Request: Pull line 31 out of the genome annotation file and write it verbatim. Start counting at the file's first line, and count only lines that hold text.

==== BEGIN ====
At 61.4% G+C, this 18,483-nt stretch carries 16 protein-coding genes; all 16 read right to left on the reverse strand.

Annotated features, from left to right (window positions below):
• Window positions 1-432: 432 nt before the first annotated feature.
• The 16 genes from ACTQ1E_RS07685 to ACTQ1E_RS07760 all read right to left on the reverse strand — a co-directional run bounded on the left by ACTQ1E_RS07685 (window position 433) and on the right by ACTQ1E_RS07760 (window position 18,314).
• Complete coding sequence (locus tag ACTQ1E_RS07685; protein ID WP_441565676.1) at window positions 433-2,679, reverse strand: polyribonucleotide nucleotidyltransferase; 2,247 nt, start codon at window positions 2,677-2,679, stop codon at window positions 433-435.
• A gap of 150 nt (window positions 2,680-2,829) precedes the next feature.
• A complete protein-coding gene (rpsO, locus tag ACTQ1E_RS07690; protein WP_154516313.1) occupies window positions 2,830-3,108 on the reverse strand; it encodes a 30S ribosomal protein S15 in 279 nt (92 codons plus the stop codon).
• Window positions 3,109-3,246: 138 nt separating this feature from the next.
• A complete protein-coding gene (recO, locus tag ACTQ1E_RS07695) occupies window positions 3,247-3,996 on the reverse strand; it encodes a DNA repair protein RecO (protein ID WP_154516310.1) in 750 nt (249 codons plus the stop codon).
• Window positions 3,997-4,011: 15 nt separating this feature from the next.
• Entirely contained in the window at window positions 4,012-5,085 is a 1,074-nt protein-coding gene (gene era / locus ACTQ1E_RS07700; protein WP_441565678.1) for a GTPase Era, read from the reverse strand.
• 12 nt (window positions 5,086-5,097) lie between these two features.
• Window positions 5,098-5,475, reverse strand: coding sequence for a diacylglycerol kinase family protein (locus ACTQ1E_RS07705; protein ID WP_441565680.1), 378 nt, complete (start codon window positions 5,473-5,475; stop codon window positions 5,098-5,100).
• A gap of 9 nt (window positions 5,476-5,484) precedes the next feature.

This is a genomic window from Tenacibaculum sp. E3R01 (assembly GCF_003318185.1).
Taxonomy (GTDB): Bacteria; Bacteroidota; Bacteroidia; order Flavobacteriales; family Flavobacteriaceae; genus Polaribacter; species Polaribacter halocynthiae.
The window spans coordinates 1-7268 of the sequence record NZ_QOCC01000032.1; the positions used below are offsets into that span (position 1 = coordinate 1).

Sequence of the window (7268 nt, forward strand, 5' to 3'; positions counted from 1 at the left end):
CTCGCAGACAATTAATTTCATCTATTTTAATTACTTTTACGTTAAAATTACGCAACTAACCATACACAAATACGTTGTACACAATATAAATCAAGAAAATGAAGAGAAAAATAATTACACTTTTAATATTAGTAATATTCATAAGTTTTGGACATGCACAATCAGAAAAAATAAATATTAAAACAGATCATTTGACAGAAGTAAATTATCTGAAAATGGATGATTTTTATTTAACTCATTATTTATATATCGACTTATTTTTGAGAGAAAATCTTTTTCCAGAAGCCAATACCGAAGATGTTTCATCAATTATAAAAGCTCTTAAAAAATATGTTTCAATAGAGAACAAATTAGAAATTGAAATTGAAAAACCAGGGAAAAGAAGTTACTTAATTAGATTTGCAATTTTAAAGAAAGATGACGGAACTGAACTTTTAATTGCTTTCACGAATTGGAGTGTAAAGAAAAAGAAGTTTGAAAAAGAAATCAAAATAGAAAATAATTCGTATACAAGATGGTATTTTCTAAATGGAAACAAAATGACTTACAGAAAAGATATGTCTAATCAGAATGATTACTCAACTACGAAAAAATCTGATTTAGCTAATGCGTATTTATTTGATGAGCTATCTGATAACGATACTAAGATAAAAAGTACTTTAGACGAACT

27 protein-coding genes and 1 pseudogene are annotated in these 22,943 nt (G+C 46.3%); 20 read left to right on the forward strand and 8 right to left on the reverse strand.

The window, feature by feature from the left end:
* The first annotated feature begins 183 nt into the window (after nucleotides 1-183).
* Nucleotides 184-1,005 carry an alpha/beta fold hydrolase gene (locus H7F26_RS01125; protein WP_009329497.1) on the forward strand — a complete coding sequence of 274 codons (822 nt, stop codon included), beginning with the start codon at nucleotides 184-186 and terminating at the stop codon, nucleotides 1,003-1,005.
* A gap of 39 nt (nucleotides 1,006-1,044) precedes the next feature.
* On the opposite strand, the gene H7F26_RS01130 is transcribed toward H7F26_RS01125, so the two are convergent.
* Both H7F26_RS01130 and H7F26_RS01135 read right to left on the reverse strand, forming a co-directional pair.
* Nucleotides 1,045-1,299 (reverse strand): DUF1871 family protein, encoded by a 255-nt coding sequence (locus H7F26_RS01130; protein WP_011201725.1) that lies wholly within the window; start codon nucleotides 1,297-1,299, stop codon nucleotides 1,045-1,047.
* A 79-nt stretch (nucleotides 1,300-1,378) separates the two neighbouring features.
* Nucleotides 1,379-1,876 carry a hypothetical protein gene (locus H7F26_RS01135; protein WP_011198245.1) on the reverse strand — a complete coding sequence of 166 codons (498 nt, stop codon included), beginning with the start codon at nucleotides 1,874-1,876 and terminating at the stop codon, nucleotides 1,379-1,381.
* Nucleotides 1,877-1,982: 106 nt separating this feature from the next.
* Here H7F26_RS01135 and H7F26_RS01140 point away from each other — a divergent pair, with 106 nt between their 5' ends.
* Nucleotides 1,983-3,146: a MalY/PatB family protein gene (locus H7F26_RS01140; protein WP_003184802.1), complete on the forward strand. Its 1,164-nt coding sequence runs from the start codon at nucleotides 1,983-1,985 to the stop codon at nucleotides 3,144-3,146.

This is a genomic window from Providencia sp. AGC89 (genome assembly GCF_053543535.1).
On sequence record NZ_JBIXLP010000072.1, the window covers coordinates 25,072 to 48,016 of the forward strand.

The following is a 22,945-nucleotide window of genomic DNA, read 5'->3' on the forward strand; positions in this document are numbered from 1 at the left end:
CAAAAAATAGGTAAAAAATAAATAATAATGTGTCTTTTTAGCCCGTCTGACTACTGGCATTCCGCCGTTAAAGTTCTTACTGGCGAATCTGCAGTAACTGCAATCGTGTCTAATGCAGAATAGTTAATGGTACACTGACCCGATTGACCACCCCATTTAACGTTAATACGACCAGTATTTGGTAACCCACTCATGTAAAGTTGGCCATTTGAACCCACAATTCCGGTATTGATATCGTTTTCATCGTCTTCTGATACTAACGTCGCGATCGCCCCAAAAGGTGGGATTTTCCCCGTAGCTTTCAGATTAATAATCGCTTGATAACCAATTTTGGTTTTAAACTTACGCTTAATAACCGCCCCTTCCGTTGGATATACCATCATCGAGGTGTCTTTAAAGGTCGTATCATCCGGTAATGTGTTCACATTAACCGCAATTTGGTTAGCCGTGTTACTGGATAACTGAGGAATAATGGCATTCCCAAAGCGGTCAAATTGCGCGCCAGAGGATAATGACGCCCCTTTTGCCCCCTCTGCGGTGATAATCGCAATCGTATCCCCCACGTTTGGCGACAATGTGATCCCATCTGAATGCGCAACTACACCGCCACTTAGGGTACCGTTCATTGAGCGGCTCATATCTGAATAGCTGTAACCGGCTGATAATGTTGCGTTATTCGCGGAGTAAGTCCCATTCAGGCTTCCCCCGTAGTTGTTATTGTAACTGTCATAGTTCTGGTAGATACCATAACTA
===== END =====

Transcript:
* Here H7F26_RS01135 and H7F26_RS01140 point away from each other — a divergent pair, with 106 nt between their 5' ends.